• Julia. [Aside] He heard not that.
  • Proteus. Madam, if your heart be so obdurate,
    Vouchsafe me yet your picture for my love, 1755
    The picture that is hanging in your chamber;
    To that I'll speak, to that I'll sigh and weep:
    For since the substance of your perfect self
    Is else devoted, I am but a shadow;
    And to your shadow will I make true love. 1760
  • Julia. [Aside] If 'twere a substance, you would, sure,
    deceive it,
    And make it but a shadow, as I am.
  • Silvia. I am very loath to be your idol, sir;
    But since your falsehood shall become you well 1765
    To worship shadows and adore false shapes,
    Send to me in the morning and I'll send it:
    And so, good rest.
  • Proteus. As wretches have o'ernight
    That wait for execution in the morn. 1770

[Exeunt PROTEUS and SILVIA severally]

  • Julia. Host, will you go?
  • Host. By my halidom, I was fast asleep.
  • Julia. Pray you, where lies Sir Proteus?
  • Host. Marry, at my house. Trust me, I think 'tis almost 1775
  • Julia. Not so; but it hath been the longest night
    That e'er I watch'd and the most heaviest.


. previous scene      

Act IV, Scene 3

The same.

      next scene .


  • Eglamour. This is the hour that Madam Silvia
    Entreated me to call and know her mind:
    There's some great matter she'ld employ me in.
    Madam, madam!

[Enter SILVIA above]

  • Eglamour. Your servant and your friend;
    One that attends your ladyship's command.
  • Silvia. Sir Eglamour, a thousand times good morrow.
  • Eglamour. As many, worthy lady, to yourself: 1790
    According to your ladyship's impose,
    I am thus early come to know what service
    It is your pleasure to command me in.
  • Silvia. O Eglamour, thou art a gentleman—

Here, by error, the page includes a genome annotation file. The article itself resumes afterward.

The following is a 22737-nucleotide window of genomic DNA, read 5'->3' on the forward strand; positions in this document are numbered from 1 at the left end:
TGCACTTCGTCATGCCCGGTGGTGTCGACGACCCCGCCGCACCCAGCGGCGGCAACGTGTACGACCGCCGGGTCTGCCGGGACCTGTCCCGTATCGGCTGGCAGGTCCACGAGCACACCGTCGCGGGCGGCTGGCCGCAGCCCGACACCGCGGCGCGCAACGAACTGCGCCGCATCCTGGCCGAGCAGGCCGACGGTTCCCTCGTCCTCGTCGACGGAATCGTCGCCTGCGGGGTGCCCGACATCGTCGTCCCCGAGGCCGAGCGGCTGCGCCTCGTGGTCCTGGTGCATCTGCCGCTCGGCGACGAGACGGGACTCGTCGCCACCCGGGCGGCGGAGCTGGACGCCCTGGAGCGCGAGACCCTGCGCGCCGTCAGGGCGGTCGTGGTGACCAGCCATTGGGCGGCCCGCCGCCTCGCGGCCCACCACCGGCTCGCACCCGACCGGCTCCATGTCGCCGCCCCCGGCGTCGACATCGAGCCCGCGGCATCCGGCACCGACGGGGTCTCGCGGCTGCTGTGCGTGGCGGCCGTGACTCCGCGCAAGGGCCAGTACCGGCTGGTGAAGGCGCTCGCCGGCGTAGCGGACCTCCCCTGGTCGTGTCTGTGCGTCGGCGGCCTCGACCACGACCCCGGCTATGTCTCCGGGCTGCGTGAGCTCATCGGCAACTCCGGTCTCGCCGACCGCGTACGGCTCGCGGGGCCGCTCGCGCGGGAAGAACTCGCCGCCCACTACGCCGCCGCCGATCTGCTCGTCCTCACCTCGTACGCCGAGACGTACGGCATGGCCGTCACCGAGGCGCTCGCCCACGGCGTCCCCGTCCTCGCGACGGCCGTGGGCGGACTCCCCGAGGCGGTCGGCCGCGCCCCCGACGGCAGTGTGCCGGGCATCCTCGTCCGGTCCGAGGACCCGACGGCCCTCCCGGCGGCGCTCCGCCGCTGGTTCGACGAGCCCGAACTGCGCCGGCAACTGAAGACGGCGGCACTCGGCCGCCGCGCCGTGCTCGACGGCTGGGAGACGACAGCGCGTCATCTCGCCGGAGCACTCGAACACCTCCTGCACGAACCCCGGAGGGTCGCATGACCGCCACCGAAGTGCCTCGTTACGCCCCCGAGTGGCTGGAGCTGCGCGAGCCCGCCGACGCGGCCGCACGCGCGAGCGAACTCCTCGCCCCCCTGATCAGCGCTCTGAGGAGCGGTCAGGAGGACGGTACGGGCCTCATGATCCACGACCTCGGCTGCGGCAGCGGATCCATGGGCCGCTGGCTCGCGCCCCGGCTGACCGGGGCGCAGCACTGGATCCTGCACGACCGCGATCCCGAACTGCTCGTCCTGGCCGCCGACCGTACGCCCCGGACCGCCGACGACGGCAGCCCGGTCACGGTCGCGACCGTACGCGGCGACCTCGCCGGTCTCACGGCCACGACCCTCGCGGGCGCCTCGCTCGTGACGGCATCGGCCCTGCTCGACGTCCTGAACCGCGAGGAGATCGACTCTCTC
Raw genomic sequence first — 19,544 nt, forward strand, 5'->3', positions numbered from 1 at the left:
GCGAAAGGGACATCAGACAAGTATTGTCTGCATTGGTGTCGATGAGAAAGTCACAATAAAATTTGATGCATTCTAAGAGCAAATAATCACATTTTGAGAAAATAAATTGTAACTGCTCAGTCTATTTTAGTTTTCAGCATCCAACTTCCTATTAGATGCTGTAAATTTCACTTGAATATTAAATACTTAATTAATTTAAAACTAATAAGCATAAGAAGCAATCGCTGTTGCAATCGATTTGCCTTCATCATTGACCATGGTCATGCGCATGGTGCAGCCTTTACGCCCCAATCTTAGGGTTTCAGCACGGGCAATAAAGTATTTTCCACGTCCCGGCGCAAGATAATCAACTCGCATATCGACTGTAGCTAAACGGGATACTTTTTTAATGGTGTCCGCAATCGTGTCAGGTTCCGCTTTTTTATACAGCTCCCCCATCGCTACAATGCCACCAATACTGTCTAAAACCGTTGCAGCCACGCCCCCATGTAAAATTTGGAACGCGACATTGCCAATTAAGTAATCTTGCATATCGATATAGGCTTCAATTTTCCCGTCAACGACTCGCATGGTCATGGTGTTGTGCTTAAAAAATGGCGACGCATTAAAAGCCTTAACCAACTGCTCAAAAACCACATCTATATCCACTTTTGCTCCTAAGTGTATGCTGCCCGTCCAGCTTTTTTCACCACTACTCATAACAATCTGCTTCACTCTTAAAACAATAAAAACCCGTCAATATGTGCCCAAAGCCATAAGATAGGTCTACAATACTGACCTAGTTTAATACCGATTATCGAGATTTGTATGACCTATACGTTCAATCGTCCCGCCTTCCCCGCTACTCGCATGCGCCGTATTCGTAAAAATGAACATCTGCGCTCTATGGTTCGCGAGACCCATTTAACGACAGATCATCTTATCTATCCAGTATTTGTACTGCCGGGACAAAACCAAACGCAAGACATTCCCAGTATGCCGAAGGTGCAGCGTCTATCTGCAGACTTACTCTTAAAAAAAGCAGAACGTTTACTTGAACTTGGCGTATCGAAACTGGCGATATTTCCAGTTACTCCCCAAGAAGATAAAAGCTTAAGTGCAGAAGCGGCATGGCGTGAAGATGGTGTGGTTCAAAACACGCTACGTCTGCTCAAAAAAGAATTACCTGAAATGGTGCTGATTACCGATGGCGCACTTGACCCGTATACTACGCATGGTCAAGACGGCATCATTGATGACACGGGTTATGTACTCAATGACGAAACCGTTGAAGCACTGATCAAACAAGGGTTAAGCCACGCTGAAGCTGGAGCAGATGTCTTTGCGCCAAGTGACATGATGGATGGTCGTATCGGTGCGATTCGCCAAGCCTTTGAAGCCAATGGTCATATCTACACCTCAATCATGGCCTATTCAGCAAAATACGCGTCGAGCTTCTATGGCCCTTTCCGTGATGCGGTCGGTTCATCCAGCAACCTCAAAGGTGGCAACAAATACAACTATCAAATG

Think not I flatter, for I swear I do not— 1795
    Valiant, wise, remorseful, well accomplish'd:
    Thou art not ignorant what dear good will
    I bear unto the banish'd Valentine,
    Nor how my father would enforce me marry
    Vain Thurio, whom my very soul abhors. 1800
    Thyself hast loved; and I have heard thee say
    No grief did ever come so near thy heart
    As when thy lady and thy true love died,
    Upon whose grave thou vow'dst pure chastity.
    Sir Eglamour, I would to Valentine, 1805
    To Mantua, where I hear he makes abode;
    And, for the ways are dangerous to pass,
    I do desire thy worthy company,
    Upon whose faith and honour I repose.
    Urge not my father's anger, Eglamour, 1810
    But think upon my grief, a lady's grief,
    And on the justice of my flying hence,
    To keep me from a most unholy match,
    Which heaven and fortune still rewards with plagues.
    I do desire thee, even from a heart 1815
    As full of sorrows as the sea of sands,
    To bear me company and go with me:
    If not, to hide what I have said to thee,
    That I may venture to depart alone.
  • Eglamour. Madam, I pity much your grievances; 1820
    Which since I know they virtuously are placed,
    I give consent to go along with you,
    Recking as little what betideth me
    As much I wish all good befortune you.
    When will you go? 1825
  • Silvia. At Friar Patrick's cell,
    Where I intend holy confession.
  • Eglamour. I will not fail your ladyship. Good morrow, gentle lady. 1830
  • Silvia. Good morrow, kind Sir Eglamour.

[Exeunt severally]

. previous scene      

Act IV, Scene 4

The same.


[Enter LAUNCE, with his his Dog]

  • Launce. When a man's servant shall play the cur with him,
    look you, it goes hard: one that I brought up of a 1835
    puppy; one that I saved from drowning, when three or
    four of his blind brothers and sisters went to it.
    I have taught him, even as one would say precisely,
    'thus I would teach a dog.' I was sent to deliver
    him as a present to Mistress Silvia from my master; 1840
    and I came no sooner into the dining-chamber but he
    steps me to her trencher and steals her capon's leg:
    O, 'tis a foul thing when a cur cannot keep himself
    in all companies! I would have, as one should say,
    one that takes upon him to be a dog indeed, to be, 1845
    as it were, a dog at all things. If I had not had
    more wit than he, to take a fault upon me that he did,
    I think verily he had been hanged for't; sure as I
    live, he had suffered for't; you shall judge. He
    thrusts me himself into the company of three or four 1850
    gentlemanlike dogs under the duke's table: he had